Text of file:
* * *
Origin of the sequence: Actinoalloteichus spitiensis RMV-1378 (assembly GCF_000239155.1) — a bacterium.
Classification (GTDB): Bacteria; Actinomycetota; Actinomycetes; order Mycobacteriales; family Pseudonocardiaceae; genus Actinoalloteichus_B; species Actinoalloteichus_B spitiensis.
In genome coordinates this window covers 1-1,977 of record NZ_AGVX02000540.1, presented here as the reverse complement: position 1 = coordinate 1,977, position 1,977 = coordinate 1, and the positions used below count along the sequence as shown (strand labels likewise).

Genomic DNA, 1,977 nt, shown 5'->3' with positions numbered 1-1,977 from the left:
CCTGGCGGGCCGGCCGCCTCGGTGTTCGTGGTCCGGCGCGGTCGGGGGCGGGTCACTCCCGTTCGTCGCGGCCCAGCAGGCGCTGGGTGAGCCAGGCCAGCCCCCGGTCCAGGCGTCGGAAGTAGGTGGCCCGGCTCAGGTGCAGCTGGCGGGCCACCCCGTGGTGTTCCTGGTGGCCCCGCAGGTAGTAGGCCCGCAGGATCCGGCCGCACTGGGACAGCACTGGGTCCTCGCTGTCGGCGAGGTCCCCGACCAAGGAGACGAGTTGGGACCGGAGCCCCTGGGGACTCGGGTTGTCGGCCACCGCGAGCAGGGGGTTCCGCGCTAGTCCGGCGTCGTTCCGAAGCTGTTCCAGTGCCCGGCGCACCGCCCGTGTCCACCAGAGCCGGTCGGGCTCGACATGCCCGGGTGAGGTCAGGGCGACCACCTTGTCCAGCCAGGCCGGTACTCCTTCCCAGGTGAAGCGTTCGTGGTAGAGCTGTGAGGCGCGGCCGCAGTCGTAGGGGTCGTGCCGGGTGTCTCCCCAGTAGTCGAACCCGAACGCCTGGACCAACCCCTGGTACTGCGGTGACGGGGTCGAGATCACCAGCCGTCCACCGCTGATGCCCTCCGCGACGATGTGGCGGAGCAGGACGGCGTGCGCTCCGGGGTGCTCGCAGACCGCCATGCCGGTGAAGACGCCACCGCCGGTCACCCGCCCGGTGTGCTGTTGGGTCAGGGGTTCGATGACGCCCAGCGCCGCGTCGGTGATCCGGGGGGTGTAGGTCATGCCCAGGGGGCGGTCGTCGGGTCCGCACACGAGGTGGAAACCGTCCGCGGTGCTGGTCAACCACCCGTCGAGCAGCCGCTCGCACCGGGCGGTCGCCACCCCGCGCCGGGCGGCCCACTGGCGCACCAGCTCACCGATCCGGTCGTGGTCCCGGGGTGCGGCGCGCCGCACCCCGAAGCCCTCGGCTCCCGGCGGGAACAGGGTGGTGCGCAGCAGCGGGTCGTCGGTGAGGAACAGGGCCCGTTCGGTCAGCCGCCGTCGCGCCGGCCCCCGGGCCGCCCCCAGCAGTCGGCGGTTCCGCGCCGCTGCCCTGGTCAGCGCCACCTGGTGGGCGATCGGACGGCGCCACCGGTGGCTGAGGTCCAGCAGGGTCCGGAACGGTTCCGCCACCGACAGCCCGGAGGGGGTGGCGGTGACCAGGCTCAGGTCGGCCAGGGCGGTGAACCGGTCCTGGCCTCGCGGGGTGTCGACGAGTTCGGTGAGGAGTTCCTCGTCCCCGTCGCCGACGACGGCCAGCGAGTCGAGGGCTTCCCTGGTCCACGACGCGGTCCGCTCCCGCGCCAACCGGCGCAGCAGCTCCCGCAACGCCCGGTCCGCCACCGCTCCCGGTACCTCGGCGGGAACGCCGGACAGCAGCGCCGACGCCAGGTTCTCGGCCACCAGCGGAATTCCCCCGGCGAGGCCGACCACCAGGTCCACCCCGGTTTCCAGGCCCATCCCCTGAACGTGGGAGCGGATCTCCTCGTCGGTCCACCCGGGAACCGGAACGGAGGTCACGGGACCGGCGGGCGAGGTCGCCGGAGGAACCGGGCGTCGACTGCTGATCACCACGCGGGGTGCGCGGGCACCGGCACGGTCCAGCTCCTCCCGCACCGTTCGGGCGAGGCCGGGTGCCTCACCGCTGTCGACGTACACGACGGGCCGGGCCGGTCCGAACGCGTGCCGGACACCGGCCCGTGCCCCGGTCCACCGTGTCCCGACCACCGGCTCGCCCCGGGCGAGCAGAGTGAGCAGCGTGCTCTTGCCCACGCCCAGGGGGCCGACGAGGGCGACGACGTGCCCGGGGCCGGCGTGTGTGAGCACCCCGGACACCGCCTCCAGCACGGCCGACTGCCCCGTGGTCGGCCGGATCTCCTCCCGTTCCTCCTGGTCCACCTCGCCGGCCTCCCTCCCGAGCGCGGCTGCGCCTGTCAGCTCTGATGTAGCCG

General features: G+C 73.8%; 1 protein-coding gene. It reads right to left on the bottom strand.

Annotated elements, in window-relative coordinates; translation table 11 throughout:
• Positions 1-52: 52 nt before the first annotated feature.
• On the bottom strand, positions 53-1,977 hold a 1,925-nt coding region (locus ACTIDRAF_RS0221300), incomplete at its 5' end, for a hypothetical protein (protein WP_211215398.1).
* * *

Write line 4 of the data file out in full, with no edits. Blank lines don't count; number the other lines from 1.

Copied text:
Genomic DNA, 1,977 nt, shown 5'->3' with positions numbered 1-1,977 from the left: